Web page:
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Seeding, pinching and trimming after the rain

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By Cheryl Steenerson

Well, we're on our way to getting our average 3 1/2 inches of rain in June. I only hope the rest of it comes without the wind damage. The rain did save my crops and I know I wasn't alone. The long, dry spells do have their benefits. We can plant more.

Now is the time to start seeds for the fall garden. Pumpkins, cabbage and cale crops can be planted from seed to give you more food for the pantry this winter. It's also time to pinch back mums, coleus and impatiens. If that's not enough to keep you off the streets, I've got more.

We also need to trim the peony bushes and dig and divide iris. Then, you have the fruit trees to thin and the roses to fertilize and the strawberry patch probably needs attention. Get those new runners trained over into a new row. Just wait until the new runner gets established into the soil before you clip it from the mother plant.

If you're lucky enough to have a wood chipper, you can take advantage of all those downed branches. Use the chips to mulch your vegetable gardens, flowers, brambles and trees.

I was especially happy that the blackberries got rain when they really needed it. Remember last year? Not many berries made it through the drought. I'm looking forward to picking my wild black raspberries and freezing them.

Brambles have a funny way of growing. They produce fruit on long branches called canes. Each year the canes that produced the fruit need to be pruned after harvest. Leave the new shoots because that's where the berries will form next year.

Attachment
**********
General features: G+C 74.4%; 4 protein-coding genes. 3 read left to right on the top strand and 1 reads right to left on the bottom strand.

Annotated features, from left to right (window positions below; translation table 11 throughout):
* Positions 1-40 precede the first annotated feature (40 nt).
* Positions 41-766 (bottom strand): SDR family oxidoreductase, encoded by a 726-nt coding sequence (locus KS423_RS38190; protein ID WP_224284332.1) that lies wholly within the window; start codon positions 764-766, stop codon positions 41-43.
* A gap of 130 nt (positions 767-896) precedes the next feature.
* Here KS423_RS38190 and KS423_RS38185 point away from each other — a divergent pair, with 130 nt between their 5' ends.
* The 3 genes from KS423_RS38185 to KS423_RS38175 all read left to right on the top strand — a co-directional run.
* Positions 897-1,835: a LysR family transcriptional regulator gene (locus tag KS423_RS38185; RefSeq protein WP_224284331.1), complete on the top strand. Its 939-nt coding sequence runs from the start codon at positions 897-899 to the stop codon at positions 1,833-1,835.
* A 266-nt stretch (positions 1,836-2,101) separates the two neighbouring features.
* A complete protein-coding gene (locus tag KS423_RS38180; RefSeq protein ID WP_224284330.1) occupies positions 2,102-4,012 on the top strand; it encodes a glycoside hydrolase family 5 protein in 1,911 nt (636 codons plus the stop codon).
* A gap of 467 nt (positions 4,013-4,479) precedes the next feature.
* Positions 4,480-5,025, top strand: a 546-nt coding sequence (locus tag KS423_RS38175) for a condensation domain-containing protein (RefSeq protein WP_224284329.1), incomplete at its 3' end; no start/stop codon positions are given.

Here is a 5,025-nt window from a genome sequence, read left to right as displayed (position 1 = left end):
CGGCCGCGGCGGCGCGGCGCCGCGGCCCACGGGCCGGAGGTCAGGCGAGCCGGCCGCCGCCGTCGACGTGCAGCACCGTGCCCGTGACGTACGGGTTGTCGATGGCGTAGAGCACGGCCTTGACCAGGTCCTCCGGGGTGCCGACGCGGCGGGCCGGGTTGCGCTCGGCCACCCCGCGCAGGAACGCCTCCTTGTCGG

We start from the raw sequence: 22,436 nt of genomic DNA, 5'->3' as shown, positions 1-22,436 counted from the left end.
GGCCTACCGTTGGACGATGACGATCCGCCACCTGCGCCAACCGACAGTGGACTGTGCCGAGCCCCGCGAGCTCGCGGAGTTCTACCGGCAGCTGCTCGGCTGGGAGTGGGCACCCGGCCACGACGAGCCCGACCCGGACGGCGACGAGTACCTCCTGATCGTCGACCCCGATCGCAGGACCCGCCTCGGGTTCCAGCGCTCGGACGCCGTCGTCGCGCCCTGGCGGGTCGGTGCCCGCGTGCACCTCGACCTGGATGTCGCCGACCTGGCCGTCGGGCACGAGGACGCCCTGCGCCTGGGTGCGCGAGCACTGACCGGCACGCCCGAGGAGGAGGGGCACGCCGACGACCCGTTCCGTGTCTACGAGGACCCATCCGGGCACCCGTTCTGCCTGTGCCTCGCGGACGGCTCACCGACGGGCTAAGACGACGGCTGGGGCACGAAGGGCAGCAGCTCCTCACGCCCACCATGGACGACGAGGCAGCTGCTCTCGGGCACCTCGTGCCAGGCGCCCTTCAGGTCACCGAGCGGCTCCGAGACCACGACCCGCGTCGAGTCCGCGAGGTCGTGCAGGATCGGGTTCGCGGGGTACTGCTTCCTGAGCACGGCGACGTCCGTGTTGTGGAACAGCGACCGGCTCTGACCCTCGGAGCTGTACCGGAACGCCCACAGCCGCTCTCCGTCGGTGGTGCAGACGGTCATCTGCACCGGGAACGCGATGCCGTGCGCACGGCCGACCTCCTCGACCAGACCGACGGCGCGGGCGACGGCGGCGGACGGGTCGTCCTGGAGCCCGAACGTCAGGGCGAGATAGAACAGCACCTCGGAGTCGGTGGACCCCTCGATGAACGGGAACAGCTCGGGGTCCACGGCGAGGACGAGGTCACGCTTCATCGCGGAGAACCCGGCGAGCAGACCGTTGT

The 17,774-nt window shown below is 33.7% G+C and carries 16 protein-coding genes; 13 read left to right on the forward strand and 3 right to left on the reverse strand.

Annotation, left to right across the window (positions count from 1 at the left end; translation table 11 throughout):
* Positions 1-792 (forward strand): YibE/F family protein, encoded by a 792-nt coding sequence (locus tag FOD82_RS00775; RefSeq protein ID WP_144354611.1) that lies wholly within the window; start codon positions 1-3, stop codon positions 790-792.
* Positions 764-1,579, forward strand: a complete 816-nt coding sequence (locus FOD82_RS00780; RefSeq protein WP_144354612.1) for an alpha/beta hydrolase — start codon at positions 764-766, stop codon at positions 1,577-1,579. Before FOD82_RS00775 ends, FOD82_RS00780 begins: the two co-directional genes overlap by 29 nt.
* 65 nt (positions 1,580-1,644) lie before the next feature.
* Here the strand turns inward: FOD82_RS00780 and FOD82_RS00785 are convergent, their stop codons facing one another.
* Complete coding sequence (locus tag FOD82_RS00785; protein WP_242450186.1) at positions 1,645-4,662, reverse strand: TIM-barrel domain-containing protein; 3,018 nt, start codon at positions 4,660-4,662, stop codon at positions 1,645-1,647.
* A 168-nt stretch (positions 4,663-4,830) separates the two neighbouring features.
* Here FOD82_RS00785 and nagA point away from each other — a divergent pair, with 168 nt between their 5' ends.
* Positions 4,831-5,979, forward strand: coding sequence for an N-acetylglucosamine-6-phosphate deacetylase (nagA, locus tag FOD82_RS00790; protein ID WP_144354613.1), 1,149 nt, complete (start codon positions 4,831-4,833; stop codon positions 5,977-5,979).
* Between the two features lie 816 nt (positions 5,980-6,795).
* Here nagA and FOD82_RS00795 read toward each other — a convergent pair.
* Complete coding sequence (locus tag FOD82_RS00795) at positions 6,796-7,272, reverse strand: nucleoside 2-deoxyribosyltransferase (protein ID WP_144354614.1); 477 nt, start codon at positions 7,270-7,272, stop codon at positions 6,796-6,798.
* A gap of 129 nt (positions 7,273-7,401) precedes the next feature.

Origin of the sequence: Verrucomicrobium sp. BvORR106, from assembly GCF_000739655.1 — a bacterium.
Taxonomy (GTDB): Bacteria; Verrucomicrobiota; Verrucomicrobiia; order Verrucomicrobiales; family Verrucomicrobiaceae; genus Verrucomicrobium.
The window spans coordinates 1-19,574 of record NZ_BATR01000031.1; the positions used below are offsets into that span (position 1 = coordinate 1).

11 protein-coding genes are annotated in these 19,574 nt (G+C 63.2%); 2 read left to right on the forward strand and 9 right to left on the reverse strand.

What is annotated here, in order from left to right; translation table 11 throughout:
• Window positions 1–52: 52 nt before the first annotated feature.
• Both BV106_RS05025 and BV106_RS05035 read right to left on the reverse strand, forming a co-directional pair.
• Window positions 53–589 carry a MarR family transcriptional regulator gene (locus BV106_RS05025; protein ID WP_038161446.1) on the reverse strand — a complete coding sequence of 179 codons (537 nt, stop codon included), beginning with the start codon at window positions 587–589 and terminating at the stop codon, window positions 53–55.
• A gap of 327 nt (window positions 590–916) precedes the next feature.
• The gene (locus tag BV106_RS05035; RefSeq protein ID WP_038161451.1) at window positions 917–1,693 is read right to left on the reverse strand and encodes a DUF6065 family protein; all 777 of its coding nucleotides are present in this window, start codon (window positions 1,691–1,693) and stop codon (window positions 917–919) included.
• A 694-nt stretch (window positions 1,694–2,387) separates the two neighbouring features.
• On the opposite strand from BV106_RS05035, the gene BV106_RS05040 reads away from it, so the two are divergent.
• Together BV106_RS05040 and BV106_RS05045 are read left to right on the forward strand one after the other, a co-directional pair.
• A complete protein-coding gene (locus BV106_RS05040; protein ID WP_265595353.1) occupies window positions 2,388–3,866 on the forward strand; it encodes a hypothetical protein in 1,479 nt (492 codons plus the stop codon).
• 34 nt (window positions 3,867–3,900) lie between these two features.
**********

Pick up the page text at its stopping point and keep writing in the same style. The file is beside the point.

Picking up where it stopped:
Blackberries are pretty easy to grow. Basically it's just pruning the old canes and picking the harvest. Occasionally, there can be some disease problems. Powdery mildew can form a white coating on the fruits. Cane blight causes wilted tips and dark spots on the canes. Let's just hope you never have to deal with anthracnose because it's a bugger.

Some viruses may stunt the growth of the harvest, creating curled, yellow leaves and strange fruits. Crown gall makes lumpy swellings around the roots and at the base of shoots. Dig and destroy these plants.

Rust will cause orange spots on the undersides of leaves and there is no cure. Try using copper or sulfur sprays before fruit starts to set. Gray fuzz on fruits means you haven't been picking enough and the fruits are rotting.

Since the insects are also out and about now don't forget the chamomile tea. Brew up two cups of water with 4 bags of tea and let cool. Keep it in the refrigerator and spray your body before you go outside. It'll keep the flies and mosquitoes and other little bugs from biting you.

Now get out there and watch over your gardens. Enjoy each sunrise and sunset, and make progress in between. Saturday is the first day of summer. Remember the shortest path to heaven is through the garden gate. Happy growing.